Your Immunity Program – Immunity Culinary Tips
You can’t maximize immunity without a program, and no program is complete without transformative recipes, meal plans, and tips to bond you to those foods that turn your health around one bean, berry, or leafy green at a time.
- Sautéing your dark greens in a calorie-insignificant amount of olive oil rather than steaming over water will provide five times as much of the antioxidant beta-carotene.
- Add a little fat (real butter, oil, an avocado) to your carotene-carrying fruits and vegetables (red, green, yellow, and orange) to absorb more vitamins A, E, and K. Fat acts as a nutrient transporter.
- Keep the dice small when cutting fruits, to keep oxidation to a minimum and preserve vitamin C.
- Instead of toast triangles, serve “quilts.” Just put bread that has been battered for fresh toast into the waffle maker.
- Add coconut oil to the water when boiling rice. It coats the grains and adds trace amounts of beta-carotene, potassium, and monounsaturated fat.
- Keep your flour for dusting in a saltshaker. And use a wire whisk in place of a flour sifter.
- If you rinse the fresh parsley before it is ready to garnish, you lose that nice-to-the-nose aroma.
- Using raw vegetables in a cold soup? Cut the bitterness of broccoli, brussels sprouts, and broccoli raab by blanching in salt water one to three minutes before adding to the bowl.
- Avoiding or reducing salt? Use a splash of vinegar or lemon juice to give a hint of saltiness without the sodium. Or season with kelp or dulse powder to get the nutrients you may be missing, such as iodine and vitamin B12.
- Cut tomatoes for that tomato bisque with a serrated knife, which will slice without mashing flesh.
- Savor spicy? A dash of pepper vinegar in almost any soup is a pick-me-up, especially where there’s no added salt.
- Vanilla and vegetables: a dash of vanilla (believe it or not) in spicy tomato or chili soups can cut acidity and add a charming mystery note.
- Add a few slices of fresh gingerroot to cooking water when preparing simple vegetable soups.
- To thicken any soup (without starch), puree cooked vegetables in a blender and return the puree to the soup pot.
- A little dry wine will add flavor to almost any soup. What else does?
- Try summer savory and cloves to flavor minestrone.
- Try thyme and cayenne pepper in milk-based soups.
- Use thyme and marjoram in vegetable combinations.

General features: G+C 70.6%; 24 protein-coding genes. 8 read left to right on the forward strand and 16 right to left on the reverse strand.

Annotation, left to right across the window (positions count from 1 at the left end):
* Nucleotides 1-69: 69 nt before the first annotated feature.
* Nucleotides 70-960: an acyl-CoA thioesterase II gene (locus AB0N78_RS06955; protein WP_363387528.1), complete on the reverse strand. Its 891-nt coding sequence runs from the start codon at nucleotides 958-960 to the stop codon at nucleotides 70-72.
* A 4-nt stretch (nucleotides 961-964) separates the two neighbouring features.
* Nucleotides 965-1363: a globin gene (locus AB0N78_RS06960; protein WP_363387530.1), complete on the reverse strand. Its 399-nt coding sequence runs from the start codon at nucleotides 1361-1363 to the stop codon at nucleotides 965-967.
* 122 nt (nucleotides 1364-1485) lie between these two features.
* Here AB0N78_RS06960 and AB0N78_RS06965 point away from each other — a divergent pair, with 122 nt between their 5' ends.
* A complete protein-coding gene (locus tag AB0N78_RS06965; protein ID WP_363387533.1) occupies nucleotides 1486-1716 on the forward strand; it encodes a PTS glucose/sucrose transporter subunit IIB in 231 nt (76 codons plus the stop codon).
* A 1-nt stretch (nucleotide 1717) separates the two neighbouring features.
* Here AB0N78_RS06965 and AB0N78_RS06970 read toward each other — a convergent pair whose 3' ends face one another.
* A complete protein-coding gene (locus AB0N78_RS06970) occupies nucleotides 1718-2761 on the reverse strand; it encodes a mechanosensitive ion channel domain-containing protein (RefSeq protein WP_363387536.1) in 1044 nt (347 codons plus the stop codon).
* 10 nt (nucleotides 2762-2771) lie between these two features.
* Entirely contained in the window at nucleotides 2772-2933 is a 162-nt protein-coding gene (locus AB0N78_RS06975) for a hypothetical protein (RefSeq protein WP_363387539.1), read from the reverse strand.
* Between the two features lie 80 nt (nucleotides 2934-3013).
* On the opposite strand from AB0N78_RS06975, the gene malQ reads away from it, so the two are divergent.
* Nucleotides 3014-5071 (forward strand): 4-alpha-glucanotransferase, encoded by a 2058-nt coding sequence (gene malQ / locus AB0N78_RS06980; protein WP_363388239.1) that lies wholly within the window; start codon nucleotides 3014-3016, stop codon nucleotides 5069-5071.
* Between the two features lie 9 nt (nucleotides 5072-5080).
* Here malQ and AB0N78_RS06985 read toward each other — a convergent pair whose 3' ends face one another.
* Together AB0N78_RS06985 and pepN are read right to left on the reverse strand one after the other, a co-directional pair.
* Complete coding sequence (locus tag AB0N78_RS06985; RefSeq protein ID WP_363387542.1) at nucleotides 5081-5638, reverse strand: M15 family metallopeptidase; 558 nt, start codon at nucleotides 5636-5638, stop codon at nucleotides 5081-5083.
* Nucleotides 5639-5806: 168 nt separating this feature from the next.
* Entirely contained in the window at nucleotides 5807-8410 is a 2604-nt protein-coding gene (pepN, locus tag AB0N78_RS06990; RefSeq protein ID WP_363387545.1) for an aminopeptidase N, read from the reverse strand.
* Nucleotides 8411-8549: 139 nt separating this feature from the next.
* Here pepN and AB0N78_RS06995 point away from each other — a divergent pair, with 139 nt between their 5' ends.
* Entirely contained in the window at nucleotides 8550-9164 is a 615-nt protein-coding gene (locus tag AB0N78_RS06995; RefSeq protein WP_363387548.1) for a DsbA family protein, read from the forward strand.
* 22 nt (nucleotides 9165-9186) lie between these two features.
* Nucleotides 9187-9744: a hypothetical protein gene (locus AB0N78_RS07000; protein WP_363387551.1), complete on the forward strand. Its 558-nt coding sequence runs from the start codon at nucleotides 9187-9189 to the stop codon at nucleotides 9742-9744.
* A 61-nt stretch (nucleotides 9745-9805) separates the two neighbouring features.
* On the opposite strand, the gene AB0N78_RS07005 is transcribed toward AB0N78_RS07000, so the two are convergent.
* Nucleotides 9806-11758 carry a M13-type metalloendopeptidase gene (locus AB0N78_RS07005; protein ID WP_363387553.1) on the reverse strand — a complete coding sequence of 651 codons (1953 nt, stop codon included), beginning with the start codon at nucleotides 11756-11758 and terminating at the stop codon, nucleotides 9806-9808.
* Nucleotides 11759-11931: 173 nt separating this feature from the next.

- A pinch of mustard enhances bean soups.
- One teaspoon vinegar can help enhance the flavor for each quart of vegetable soup. Or use vinegar plus a pinch of sugar in each quart of legume soup.
- For a little extra salt-free saltiness, add 1 teaspoon wine to the soup pot before serving.
- Use fresh-ground peppercorns in thick soups and chowders.
- Peel garlic cloves, and place in freezer bags. Frozen garlic is easy to chop and is odor-free while frozen.
- To speed-peel a large amount of garlic for any soup, brush whole heads with oil, place in a 400°F oven, and bake until the skin slips off easily, about ten to fifteen minutes.
- To turn any soup into a cream of soup, add a cup of dairy or nondairy milk and blend. Thicker yet? Add a cup of plain yogurt (after soup has cooled) or extra-soft tofu.
- Less is best when stir-frying vegetables for a soup. When heated, oil thins and disperses. A half teaspoon applied to a paper towel, for example, is enough to lubricate two baking sheets, and 1 tablespoon will coat 2 pounds of still-warm cooked potatoes.
- Store your fruits and vegetables in produce bags formulated to reduce ethylene gases and to slow spoilage and nutrient loss.
Note: With the exception of dairy alternatives to soy or rice and an occasional egg, these recipes do not include animal products. It is certainly possible to substitute any meat, poultry, or fish for the plant-based central ingredients in many of the main dishes that follow. When you do, keep in mind that unless they are organic, these foods come with the burden of unhealthy saturated fats, growth hormones, chemical residues (meat and poultry), toxins like PCBs, and heavy metals (in many types of fish). Animals raised for food also for the first time in history are generating more greenhouse gases than trains, planes, and automobiles and are contributing mightily to both land and water degradation, according to the United Nations Food and Agriculture Organization (FAO). Every meatless meal you have can make a difference.